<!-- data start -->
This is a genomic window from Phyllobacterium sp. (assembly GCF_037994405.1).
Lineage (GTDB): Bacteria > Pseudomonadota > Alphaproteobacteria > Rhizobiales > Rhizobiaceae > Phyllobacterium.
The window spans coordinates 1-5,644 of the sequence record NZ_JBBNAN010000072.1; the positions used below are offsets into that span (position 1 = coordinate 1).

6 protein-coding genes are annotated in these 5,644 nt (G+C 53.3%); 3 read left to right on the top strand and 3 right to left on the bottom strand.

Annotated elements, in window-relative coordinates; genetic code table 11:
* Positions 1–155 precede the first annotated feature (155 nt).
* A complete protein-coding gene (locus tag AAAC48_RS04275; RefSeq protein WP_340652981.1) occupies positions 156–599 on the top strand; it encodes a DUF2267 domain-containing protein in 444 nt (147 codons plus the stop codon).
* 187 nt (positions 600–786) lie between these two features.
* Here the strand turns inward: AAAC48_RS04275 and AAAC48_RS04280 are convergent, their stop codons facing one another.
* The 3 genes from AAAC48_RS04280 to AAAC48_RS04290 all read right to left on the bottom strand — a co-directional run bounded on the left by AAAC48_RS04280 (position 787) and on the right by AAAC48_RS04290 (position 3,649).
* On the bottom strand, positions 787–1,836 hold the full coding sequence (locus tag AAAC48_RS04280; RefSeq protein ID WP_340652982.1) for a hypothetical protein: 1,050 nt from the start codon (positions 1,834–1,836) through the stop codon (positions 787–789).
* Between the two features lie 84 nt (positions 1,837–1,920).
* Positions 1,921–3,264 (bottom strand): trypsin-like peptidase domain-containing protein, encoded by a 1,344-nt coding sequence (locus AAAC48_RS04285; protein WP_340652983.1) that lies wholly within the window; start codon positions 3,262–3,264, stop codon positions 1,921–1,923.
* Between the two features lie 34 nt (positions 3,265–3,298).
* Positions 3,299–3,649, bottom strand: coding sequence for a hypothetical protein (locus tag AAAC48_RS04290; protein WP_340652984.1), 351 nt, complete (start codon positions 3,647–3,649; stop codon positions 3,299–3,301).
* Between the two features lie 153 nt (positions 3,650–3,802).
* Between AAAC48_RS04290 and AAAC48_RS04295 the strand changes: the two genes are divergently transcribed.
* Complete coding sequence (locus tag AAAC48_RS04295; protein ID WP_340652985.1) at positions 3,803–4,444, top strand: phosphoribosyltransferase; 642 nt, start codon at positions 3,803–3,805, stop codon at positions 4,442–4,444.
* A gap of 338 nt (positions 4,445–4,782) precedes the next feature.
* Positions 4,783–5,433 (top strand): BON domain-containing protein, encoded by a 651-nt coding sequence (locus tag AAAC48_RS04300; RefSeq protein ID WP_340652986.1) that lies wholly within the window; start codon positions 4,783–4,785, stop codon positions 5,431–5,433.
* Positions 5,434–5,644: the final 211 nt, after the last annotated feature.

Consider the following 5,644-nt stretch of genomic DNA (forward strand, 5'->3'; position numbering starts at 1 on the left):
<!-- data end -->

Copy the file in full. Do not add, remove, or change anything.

This is a genomic window from Phyllobacterium sp. (assembly GCF_037994405.1).
Lineage (GTDB): Bacteria > Pseudomonadota > Alphaproteobacteria > Rhizobiales > Rhizobiaceae > Phyllobacterium.
The window spans coordinates 1-5,644 of the sequence record NZ_JBBNAN010000072.1; the positions used below are offsets into that span (position 1 = coordinate 1).

6 protein-coding genes are annotated in these 5,644 nt (G+C 53.3%); 3 read left to right on the top strand and 3 right to left on the bottom strand.

Annotated elements, in window-relative coordinates; genetic code table 11:
* Positions 1–155 precede the first annotated feature (155 nt).
* A complete protein-coding gene (locus tag AAAC48_RS04275; RefSeq protein WP_340652981.1) occupies positions 156–599 on the top strand; it encodes a DUF2267 domain-containing protein in 444 nt (147 codons plus the stop codon).
* 187 nt (positions 600–786) lie between these two features.
* Here the strand turns inward: AAAC48_RS04275 and AAAC48_RS04280 are convergent, their stop codons facing one another.
* The 3 genes from AAAC48_RS04280 to AAAC48_RS04290 all read right to left on the bottom strand — a co-directional run bounded on the left by AAAC48_RS04280 (position 787) and on the right by AAAC48_RS04290 (position 3,649).
* On the bottom strand, positions 787–1,836 hold the full coding sequence (locus tag AAAC48_RS04280; RefSeq protein ID WP_340652982.1) for a hypothetical protein: 1,050 nt from the start codon (positions 1,834–1,836) through the stop codon (positions 787–789).
* Between the two features lie 84 nt (positions 1,837–1,920).
* Positions 1,921–3,264 (bottom strand): trypsin-like peptidase domain-containing protein, encoded by a 1,344-nt coding sequence (locus AAAC48_RS04285; protein WP_340652983.1) that lies wholly within the window; start codon positions 3,262–3,264, stop codon positions 1,921–1,923.
* Between the two features lie 34 nt (positions 3,265–3,298).
* Positions 3,299–3,649, bottom strand: coding sequence for a hypothetical protein (locus tag AAAC48_RS04290; protein WP_340652984.1), 351 nt, complete (start codon positions 3,647–3,649; stop codon positions 3,299–3,301).
* Between the two features lie 153 nt (positions 3,650–3,802).
* Between AAAC48_RS04290 and AAAC48_RS04295 the strand changes: the two genes are divergently transcribed.
* Complete coding sequence (locus tag AAAC48_RS04295; protein ID WP_340652985.1) at positions 3,803–4,444, top strand: phosphoribosyltransferase; 642 nt, start codon at positions 3,803–3,805, stop codon at positions 4,442–4,444.
* A gap of 338 nt (positions 4,445–4,782) precedes the next feature.
* Positions 4,783–5,433 (top strand): BON domain-containing protein, encoded by a 651-nt coding sequence (locus tag AAAC48_RS04300; RefSeq protein ID WP_340652986.1) that lies wholly within the window; start codon positions 4,783–4,785, stop codon positions 5,431–5,433.
* Positions 5,434–5,644: the final 211 nt, after the last annotated feature.

Consider the following 5,644-nt stretch of genomic DNA (forward strand, 5'->3'; position numbering starts at 1 on the left):